A New Taskforce Plans to Transform the AAT

The NDIS has been a game-changer for thousands of Australians living with a disability. The funding they receive has allowed them to set their life up the way they want to, achieve the things they have a mind to.

But what about those who don’t get what they need from the NDIS? If they choose to appeal their case with the AAT, what does that look like?

At a September webinar hosted by EAC (Every Australian Counts), audience members were asked this very question, and they didn’t hold back: traumatic, soul-destroying, frustrating, exhausting.

Also present was the minister for the NDIS, Bill Shorten, who outlined how a new taskforce plans to turn this all around and get the appeals process working for the appellant.

What Is The Issue?

The appeals process for the NDIS has needed attention for some time. In May this year, the queue of cases before the AAT (Administrative Appeals Tribunal) sat at 4,501, a 400% increase on the previous year.

This has put many people in need of NDIS funding in a horrible positon. After waiting months (or years in some cases) for their appeal to be heard, appellants are giving up and resigning themselves to a life without the support they need. In some truly tragic cases, people have died waiting for their case to be heard.

The new chief counsel for the NDIA, Matthew Swainson, has acknowledged this, stating that many of those involved in the appeals process will have had a “terrible experience” and that the agency needs to look at how it’s doing things.

This frank assessment echoes the words of appellants themselves. Clearly, a scheme such as the NDIS whose agenda is to make lives easier can’t be having this effect on participants.

Bill Shorten plans to address these concerns with a new taskforce that will blitz the backlog of cases before the AAT. Here’s what we know so far.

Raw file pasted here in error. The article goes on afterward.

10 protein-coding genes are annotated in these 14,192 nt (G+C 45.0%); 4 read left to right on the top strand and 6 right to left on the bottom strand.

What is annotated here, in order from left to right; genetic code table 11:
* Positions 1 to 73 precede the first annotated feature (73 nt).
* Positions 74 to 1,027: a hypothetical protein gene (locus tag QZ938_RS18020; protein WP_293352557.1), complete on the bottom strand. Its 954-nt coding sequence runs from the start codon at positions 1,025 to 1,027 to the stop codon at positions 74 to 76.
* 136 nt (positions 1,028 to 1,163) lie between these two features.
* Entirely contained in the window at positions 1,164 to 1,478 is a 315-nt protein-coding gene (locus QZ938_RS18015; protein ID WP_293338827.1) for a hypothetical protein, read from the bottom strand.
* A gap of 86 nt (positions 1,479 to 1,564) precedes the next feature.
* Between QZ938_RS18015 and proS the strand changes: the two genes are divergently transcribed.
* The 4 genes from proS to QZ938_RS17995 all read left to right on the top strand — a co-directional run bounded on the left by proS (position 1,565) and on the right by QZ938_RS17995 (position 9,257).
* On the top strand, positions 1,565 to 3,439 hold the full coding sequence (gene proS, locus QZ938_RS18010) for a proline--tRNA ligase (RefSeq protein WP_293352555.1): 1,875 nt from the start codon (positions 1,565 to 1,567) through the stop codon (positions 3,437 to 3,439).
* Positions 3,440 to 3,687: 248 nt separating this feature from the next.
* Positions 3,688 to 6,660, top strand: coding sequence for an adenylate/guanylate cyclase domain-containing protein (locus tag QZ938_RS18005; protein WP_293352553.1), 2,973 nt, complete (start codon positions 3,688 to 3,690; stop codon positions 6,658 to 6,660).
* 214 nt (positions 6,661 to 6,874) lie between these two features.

What’s different about This Taskforce?

The minister was blunt when describing the point of the new taskforce: to ‘cut the bullshit’. By Christmas, it’s hoped to have churned through 2,000 of the 3,991 appeals awaiting AAT attention as of early September.

Not only is this taskforce supposed to do things faster, but in a different manner. Here’s how:

It will take a conciliatory approach.

Any process in Australia that involves lawyers tends to be adversarial, and that’s certainly how many people have found the AAT. The minister intends to change this so that the approach seeks to find a resolution favourable to the appellant, without unnecessary interference from lawyers.

It will be run by those who understand you.

Those running the taskforce will be trusted people from the disability sector, and it will be headed by none other than Graeme Innes. Knowing that those reviewing the appeals understand where the participants are coming from and the challenges they face brings a lot more trust and confidence to the process.

It’s voluntary and doesn’t affect your AAT position.

It’s up to you whether your case is heard by this new taskforce.  If it is, it won’t affect your position in the AAT queue, and you can even the have the decision reviewed by your advocate and a lawyer to see if it gives you the support you need.

Consultation at every stage.

One of the main issues with the AAT process is the lack of communication. Months go by for some appellants while they wait for news of progress, only then to be contacted by a lawyer they don’t know. The new taskforce is committed to communicating with the appellant at every stage. How this communication takes place is also up to the participant. It can be through their advocate, a lawyer or someone else that they trust.

This Is Welcome News

The NDIS has given many the financial support they need to achieve what they want in life. But, like all ambitious schemes, there are still some kinks to be untwisted. This new taskforce is welcome news, and will hopefully change the appeals process from an adversarial one to a conciliatory one that works for the appellants.


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